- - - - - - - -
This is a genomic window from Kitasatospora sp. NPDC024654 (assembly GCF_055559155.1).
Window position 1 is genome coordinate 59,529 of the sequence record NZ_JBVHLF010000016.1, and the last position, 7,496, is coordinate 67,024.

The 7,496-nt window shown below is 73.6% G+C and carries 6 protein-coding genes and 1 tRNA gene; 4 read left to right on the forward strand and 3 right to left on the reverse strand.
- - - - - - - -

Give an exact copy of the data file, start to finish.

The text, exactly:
This is a genomic window from Kitasatospora sp. NPDC024654 (assembly GCF_055559155.1).
Window position 1 is genome coordinate 59,529 of the sequence record NZ_JBVHLF010000016.1, and the last position, 7,496, is coordinate 67,024.

The 7,496-nt window shown below is 73.6% G+C and carries 6 protein-coding genes and 1 tRNA gene; 4 read left to right on the forward strand and 3 right to left on the reverse strand.